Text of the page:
Hundreds of thousands of homes across Australia are fitted with open-flue heaters. If yours is one, do not turn it on until it has been checked by a qualified gasfitter.
Why? Sonia Sofianopoulos, 62, died last July from carbon monoxide poisoning and authorities told the coroner’s court in Melbourne yesterday they believed the deadly gas leaked from the government-issued Vulcan Heritage open-flue gas heater in her unit.
Regulators in Victoria are seeking a ban on the sale of 33 models of open-flue gas heaters – from faux-log gas fires to more traditional space heaters and including popular brands Rinnai, Regency, Coonara and Braemar.
Energy Safe Victoria (ESV) issued a recall for Vulcan Heritage and Pyrox model heaters after Ms Sofianopoulos’ death and is urging regulators in other states and territories to also ban open-flue gas heaters.
ESV chief executive Paul Fearon said at least one other model of open-flue gas heater was causing concern.
“We have done further testing – detailed testing – of three other models, one of which is giving us cause for concern and we’re in further discussions with the manufacturer,” he told abc.net.au.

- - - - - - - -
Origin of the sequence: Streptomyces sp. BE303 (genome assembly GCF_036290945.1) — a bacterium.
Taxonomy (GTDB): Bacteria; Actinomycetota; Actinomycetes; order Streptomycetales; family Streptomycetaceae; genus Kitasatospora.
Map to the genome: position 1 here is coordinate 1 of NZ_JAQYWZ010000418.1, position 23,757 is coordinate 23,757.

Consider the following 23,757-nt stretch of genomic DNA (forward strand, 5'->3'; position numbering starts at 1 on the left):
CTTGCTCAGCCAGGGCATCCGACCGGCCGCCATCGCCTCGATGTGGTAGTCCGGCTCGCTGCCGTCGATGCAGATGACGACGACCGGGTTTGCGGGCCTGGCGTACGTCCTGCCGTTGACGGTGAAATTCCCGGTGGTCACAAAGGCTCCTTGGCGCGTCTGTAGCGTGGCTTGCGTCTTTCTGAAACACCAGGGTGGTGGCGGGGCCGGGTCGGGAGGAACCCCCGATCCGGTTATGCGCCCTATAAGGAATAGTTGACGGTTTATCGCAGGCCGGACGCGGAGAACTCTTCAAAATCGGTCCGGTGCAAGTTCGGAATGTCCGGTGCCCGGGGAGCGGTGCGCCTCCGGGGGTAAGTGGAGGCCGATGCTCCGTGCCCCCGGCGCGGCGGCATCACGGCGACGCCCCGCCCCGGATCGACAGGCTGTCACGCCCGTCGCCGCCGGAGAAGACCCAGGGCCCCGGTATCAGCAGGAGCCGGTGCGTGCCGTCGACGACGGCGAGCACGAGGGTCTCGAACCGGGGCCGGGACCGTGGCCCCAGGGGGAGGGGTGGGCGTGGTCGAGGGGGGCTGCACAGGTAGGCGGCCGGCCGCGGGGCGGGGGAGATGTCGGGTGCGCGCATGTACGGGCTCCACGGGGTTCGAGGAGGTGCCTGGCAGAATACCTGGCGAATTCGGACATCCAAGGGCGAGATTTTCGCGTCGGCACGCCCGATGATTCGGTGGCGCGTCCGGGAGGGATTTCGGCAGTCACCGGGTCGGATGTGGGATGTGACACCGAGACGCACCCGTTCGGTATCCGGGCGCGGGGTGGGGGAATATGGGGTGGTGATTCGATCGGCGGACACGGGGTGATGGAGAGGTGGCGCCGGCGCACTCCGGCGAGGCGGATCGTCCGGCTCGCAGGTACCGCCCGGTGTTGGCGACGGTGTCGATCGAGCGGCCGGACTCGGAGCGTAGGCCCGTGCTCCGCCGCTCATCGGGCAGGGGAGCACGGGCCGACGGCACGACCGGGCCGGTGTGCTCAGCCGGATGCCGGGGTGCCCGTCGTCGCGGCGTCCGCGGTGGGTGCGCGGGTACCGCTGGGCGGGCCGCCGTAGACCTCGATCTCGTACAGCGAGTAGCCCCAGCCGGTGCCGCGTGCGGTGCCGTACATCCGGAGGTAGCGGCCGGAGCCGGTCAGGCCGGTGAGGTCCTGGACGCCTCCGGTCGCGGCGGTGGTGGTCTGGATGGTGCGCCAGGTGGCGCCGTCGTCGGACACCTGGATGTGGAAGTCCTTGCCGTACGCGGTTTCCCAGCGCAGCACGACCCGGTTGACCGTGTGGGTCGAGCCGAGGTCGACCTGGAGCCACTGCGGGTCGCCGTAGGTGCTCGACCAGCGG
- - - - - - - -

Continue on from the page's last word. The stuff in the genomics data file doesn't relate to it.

“If we find that there is a systemic safety risk issue for the public, I am very prepared to use my powers to put in place a temporary ban and make the necessary recommendations to government.”
ESV would not disclose the model it was most concerned about.
Open-flue heaters use air in the immediate vicinity to feed the flames. The carbon monoxide produced should go up the flue and outside.
But in certain conditions, it can leak back into the room. And if it leaks into a well-sealed space, the consequences can be deadly.
“There are many, many factors that can come together and make [open-flue gas heaters] a vulnerable technology with potentially fatal outcomes,” Mr Fearon said.
“The bottom line is that there is a growing consensus that … open-flued heaters are incompatible with modern energy-efficient homes.
“There are many other good alternatives – closed room systems and split systems – and I think industry also are starting to come to that conclusion as well.”
Mr Fearon said the best way for people to ensure their heaters were safe was to have them serviced by a gasfitter trained in the latest carbon monoxide testing techniques and repeat the process every two years.
“What we’re finding is there is still a great level of complacency in the community about servicing,” he said.
“The servicing is critical not only so they can identify issues with the heater but the installation, the ventilation and negative pressure from fans.”
If you have a Vulcan Heritage or Pyrox Heritage heater, ESV says you should not use it until it has been tested.
If you have one of these heaters, call the manufacturer, Climate Technologies, on (03) 8795 2462 to arrange testing. If you live in Department of Health and Human Services housing, call 1800 148 426.
Were you aware of the issues relating to open-flue heaters? Have you had any problems getting your heater tested?